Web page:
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Frequently Asked Questions

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Please discuss any questions you may have with your doctor.

About PFO Closure

How do I know which treatment option is right for me?

If you have been diagnosed with a patent foramen ovale (PFO) and have had an ischemic stroke of unknown cause, you are at risk of another stroke. To reduce the risk of another PFO-associated stroke, your doctors may recommend closing your PFO with a PFO occluder. Devices like these have been used to treat hundreds of thousands of patients around the globe, and are supported with many large clinical studies.1,2

  1. Mas JL, Derumeaux G, Guillon B, et al. Patent foramen ovale closure or anticoagulation vs. antiplatelets after stroke. N Engl J Med. 2017; 377:1011-21.
  2. Saver JL, Carroll JD, Thaler DE, et al. Long-term outcomes of patent foramen ovale closure or medical therapy after stroke. N Engl J Med. 2017;377:1022-32.
What do I need to do before the PFO closure procedure?

When scheduling your procedure:

Tell your doctor what medicines you take. Include the dose for each medicine. Your doctor may ask you to change your medicine routine before your procedure.

The night before your procedure:

You may be told not to eat or drink anything after midnight the night before your procedure. Follow your doctor’s advice about eating, drinking, and taking medicine.

The day of your procedure:

Do not drive yourself to the hospital. Have someone else drive you there and home. You may want to ask someone to help you at home.

What happens during the PFO closure procedure?

First you will receive a sedating medicine to help you relax. You will also receive a local anesthetic. Once you are relaxed and comfortable, your doctor will begin the procedure.

Your doctor will make a small incision (cut) and insert a tube called a catheter into your groin area. The PFO occluder travels inside the catheter. Your doctor will guide the catheter through your body to your heart.

Then your doctor will place the PFO occluder across your PFO. Cardiac imaging tools will help your doctor confirm that the occluder is in the right position before removing the catheter. Then your doctor will remove the catheters. The occluder will stay in your heart.

You will be resting in the recovery room in about 2 hours.

PFO closure is not open heart surgery and is considered a 'minimally invasive' procedure.

What happens after the PFO closure procedure?

You should expect to be home within 24 hours. Your doctor will talk to you about your care before you go home. Your doctor may recommend a routine like the one described here.

For one month after your procedure:

  • Aspirin (81 to 325 mg) every day
  • Clopidogrel (75 mg) every day

For at least six months after your procedure:

  • Aspirin (81 to 325 mg) every day
  • Additional medicine prescribed by your doctor

Six months after your procedure:

  • An echocardiogram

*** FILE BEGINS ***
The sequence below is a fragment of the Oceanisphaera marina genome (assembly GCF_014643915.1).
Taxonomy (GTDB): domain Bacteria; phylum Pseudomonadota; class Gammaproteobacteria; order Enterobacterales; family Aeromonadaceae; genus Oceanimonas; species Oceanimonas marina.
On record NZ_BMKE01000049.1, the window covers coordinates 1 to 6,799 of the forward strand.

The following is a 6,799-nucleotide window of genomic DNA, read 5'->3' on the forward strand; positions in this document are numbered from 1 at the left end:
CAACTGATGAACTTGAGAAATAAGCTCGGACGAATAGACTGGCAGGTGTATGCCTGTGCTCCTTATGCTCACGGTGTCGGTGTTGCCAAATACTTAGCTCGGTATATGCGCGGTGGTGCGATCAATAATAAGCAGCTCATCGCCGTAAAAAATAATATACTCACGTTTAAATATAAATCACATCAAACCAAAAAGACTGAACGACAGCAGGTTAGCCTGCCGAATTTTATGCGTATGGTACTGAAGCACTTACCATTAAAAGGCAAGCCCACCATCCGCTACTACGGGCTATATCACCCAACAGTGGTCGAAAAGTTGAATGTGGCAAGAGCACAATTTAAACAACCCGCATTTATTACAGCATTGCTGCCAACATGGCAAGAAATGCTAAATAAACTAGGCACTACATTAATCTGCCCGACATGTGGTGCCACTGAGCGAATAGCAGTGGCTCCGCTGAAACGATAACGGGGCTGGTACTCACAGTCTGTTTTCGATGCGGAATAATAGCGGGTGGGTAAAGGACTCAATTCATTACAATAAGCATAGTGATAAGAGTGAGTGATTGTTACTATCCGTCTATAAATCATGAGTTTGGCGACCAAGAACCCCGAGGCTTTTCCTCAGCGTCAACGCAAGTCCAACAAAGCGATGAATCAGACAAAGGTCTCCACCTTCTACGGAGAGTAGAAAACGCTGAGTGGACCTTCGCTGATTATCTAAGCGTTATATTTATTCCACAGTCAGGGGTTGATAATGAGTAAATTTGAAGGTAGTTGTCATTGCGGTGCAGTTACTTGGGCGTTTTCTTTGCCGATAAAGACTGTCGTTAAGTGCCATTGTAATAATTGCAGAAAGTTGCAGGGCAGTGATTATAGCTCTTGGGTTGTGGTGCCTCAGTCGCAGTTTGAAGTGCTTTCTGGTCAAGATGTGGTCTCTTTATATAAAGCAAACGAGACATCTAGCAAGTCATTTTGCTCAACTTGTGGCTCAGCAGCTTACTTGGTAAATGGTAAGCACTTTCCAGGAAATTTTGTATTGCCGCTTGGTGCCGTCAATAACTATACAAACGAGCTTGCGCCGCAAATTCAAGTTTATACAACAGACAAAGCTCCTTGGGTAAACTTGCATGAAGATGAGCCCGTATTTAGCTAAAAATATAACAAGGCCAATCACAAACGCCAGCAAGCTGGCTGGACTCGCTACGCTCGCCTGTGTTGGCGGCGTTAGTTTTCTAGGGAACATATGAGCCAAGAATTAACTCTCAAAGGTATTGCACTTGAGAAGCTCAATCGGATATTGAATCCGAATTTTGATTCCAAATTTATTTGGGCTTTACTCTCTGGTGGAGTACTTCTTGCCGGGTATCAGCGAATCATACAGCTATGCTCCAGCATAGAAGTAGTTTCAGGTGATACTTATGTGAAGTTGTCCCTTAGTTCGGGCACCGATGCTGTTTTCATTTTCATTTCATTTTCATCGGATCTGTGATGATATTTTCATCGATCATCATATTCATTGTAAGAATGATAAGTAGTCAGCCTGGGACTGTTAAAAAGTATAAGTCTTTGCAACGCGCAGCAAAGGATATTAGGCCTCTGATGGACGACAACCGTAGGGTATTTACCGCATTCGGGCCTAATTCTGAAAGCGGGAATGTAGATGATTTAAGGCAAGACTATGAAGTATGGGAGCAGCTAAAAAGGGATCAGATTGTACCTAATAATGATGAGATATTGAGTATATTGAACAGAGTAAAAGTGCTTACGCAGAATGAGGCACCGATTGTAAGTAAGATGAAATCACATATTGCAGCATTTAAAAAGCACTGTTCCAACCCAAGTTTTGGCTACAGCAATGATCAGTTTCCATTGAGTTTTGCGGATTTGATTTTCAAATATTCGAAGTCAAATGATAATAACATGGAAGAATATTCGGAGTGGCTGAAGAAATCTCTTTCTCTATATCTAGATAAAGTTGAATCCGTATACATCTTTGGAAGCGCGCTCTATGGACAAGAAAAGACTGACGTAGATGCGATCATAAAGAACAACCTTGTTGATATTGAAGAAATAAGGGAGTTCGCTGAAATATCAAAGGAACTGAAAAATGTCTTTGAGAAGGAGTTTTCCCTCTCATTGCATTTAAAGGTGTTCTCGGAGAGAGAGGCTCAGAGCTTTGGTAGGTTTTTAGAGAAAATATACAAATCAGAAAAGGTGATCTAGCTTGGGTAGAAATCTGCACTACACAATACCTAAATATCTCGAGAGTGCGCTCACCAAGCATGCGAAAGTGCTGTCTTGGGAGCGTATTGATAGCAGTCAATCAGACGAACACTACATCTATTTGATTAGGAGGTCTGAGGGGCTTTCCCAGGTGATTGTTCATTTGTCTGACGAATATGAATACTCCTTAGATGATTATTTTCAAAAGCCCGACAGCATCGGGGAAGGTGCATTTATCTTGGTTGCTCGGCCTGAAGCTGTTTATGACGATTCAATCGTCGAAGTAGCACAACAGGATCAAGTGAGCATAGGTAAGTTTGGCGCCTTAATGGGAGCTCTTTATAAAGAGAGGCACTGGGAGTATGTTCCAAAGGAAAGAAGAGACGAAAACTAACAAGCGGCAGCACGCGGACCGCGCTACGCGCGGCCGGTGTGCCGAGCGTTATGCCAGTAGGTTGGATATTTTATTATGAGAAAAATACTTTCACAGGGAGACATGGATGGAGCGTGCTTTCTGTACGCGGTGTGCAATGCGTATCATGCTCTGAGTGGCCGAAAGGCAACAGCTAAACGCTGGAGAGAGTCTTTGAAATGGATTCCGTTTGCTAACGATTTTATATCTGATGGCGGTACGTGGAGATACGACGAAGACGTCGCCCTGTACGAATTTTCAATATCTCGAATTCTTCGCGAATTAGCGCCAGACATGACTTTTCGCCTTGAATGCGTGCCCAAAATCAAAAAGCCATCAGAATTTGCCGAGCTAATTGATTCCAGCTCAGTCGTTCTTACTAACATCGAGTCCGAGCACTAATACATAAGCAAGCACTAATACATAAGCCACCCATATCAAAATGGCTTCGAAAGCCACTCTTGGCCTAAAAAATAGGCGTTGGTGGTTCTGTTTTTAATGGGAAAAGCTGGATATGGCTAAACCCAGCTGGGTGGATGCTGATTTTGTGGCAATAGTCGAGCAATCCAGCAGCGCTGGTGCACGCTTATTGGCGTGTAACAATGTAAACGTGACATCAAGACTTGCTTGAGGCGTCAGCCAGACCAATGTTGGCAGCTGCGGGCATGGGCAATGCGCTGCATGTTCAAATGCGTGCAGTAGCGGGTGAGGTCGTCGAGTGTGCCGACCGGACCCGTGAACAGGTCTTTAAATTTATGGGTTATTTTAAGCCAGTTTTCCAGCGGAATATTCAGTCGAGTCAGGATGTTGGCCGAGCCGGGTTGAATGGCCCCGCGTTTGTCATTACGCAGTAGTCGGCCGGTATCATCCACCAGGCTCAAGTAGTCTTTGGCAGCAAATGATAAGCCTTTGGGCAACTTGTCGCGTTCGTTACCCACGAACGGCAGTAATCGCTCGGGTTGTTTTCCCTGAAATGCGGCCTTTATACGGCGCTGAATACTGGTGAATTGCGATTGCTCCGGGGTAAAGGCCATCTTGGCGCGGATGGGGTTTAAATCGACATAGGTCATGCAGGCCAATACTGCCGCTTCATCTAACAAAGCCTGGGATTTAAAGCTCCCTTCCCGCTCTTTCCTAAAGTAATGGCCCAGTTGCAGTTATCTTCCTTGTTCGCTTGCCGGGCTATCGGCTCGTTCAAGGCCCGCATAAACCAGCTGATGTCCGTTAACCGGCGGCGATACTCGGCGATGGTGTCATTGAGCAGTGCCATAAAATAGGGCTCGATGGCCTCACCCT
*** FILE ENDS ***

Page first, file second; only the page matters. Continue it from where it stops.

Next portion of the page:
Ongoing guidance:

  • Visit your doctor for regular check ups.
  • Contact your doctor if you have any bleeding, pain, discomfort, or changes in your overall health.
  • For your safety and to avoid damage to your occluder:
    • Tell all medical professionals that you have had PFO closure.
    • Talk about your implant BEFORE you have any imaging procedures: medical, dental, or MRI (magnetic resonance imaging).
After the procedure, when can I resume normal activities?

You should avoid strenuous physical activity for at least 2 weeks after your procedure. Your doctor will provide you with more information.

Can a PFO occluder cause problems in certain places or situations?

Your PFO occluder will not be affected by household appliances or security systems. Tell all your doctors, including your dentist, that you have a PFO occluder. If you need medical imaging, tell the technician that you have a PFO occluder. The device may reduce the clarity of your medical images.

Should I be concerned about having a metal device in my heart?

Most PFO occluders contain a nickel-titanium alloy. This is considered safe for most people. It may not be the right choice for people who are allergic to nickel or who have allergies to metal. Talk to your doctor to determine the right treatment option for you.

Is PFO closure right for me?

How does my doctor know I have a PFO?

A heart specialist (cardiologist) looks at results of a test called an echocardiogram (pronounced eck-oh-kar-dee-oh-gram). This test uses sound waves to create pictures of your heart. These pictures can show if there is a problem with the way the heart is formed. They can also show if there is a problem with the way blood flows through the heart.

A cardiologist may want a detailed look at blood flow in the heart. They do this through a bubble study and it is another way a doctor looks for a PFO.

How does my doctor know what caused my stroke?

Your doctors will do everything they can to find the cause of your stroke. However, the cause of ischemic stroke is not known in 30% of people.

Your neurologist and cardiologist will gather information about your brain, heart, and blood vessels. The following tests may be used to collect images and other health information:

  • Ultrasound
  • CAT Scan (CT)
  • Magnetic Resonance Imaging (MRI)
  • EKG/ECG
  • Blood tests
Could the PFO be the cause of my stroke?